For the last 48 years Abdullah Ibrahim has been releasing albums at a rate faster than one a year, leaving no one to question his prolific nature. But it is the rich content and singular synthesis of American and African jazz influences that have made Ibrahim the profoundly important player he remains today.
A talented black musician under apartheid, Ibrahim recorded one of the first jazz LP’s in South Africa with the ensemble the Jazz Epistles. Soon after, he took advantage of an opportunity to play in the European tour of the South African musical King Kong, a production that helped launched the career of some of his country’s most revered musicians—Miriam Makeba, Hugh Masekela and Ibrahim himself.
Remaining in Europe and chance provided a golden opportunity for Ibrahim (who, years before his conversion to Islam, went by the name Dollar Brand): Duke Ellington, touring Switzerland at the time, was talked into seeing Ibrahim’s set one night by his future wife, Sathima Bea Benjamin. The Duke was so impressed he recorded Ibrahim on some European labels before insisting he come back to New York with him to record for Reprise.
His tenure at Reprise lead to collaborations with some of jazz’s greatest names (Coltrane, Ellington, Coleman) and catapulted a career that would see him return briefly to South Africa before touring the world over and settling in both Europe and New York. Only after his country’s reunification could he live there again, playing at Mandela’s inauguration in 1994.
Nearly 50 years later and approaching 75, Ibrahim plays as strong as ever on Senzo while also sounding ever more contemplative and liberated. It could be the solo format or just the wisdom befitting of a man with his experience. Overall, Senzo seems more aligned in tone and feeling with his African Suite than other albums, though it lacks many of the trio’s defining grooves and beats that kinetically connected many pieces on Suite or African River.
Interestingly, it lacks predominant meter and percussion throughout the album, but Ibrahim pulls emotion out of the subtle but abundant polyrhythms. “Banyana” is joyous and verdant, while the opening track, “Ocean & the River”, is beautifully pastoral and light. Some breathtaking portions and runs sound like a Chopin nocturne.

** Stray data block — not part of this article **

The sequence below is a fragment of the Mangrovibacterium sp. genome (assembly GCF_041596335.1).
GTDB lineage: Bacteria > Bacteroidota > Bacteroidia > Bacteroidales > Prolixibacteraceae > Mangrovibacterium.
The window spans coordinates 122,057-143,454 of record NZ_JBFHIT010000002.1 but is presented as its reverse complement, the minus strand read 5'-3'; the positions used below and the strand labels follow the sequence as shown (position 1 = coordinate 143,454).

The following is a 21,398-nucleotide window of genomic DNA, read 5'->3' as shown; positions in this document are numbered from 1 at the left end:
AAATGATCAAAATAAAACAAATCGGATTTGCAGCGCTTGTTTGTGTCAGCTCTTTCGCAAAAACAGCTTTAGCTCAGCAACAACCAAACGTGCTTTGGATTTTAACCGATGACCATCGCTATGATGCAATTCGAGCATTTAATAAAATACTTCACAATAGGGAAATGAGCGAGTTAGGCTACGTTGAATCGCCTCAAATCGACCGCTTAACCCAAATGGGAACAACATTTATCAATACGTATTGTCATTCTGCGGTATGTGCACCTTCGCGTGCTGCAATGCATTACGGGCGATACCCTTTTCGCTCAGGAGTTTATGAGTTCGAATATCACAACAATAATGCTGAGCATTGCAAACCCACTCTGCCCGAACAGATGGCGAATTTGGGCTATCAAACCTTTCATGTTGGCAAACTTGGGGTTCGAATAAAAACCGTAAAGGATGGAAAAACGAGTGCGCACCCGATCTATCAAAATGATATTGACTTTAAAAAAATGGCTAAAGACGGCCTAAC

Nowhere is there a dedication to Thelonious (unlike Coltrane and Ellington), but he certainly alludes to Monk’s “I Mean You” in the many dissonant passages and runs of “Blues For A Hip King” (specifically 4:13). In many ways Senzo mimics Monk’s Thelonious Alone in San Francisco stylistically, structurally and emotionally. Ibrahim inherited Monk’s percussive-fingering technique and jarring accents. Each confronts and surprises, then melt away, finally leaving the listener provoked yet soothed. Like Monk in San Francisco, Ibrahim sounds reclusive and melancholy with spurts of blithe reflection.
Though “Dust” is a strangely graceful, impressionistic interpretation of the sediment, conveying grit, lightness and whimsicality, portions of melody have a very Bernstein-ian quality. In other words, Ibrahim manages a beautifully delicate balance between dissonance and melody, color and texture.
While “Third Line Samba” alludes to the African Diaspora (the first and second lines leading and following a New Orleans brass band), Ibrahim repeats the main triad of “When the Saints Go Marching In” throughout “Mediation/Mummy”. As each track flows into the next (assuming the record is one continuous take), the energy of “Mediation/Mummy” emanates into “Jabulani”, which sounds like a celebratory fanfare.
The melody near the beginning of “Dust (Reprise)” evokes Maynard Ferguson’s “Coconut Champagne”—its descending and syncopated riff—without sinking to its saccharine structure and melodies. But then as the left-hand transitions to a cyclical and gently syncopated pattern over which his right-hand played bursts of notes it settles into a typical South African Marabi sound with overtones of bop: a perfect example of Ibrahim’s culture, and genre, bending playing and compositions.
Near the end of the album, “In a Sentimental Mood” expansive chords are filled with bop flourishes, allowing for the piece’s melody to trickle into the wide spaces left by the chords, concurrently enchantingly elongated but dynamic,
The CD’s cardboard packaging is minimalist and standard, but after each title Ibrahim has written some descriptor, elucidating the sentiment, mood, motive or inspiration behind each composition. Overall, it provides a pleasing glimpse into the thoughts of a living legend.
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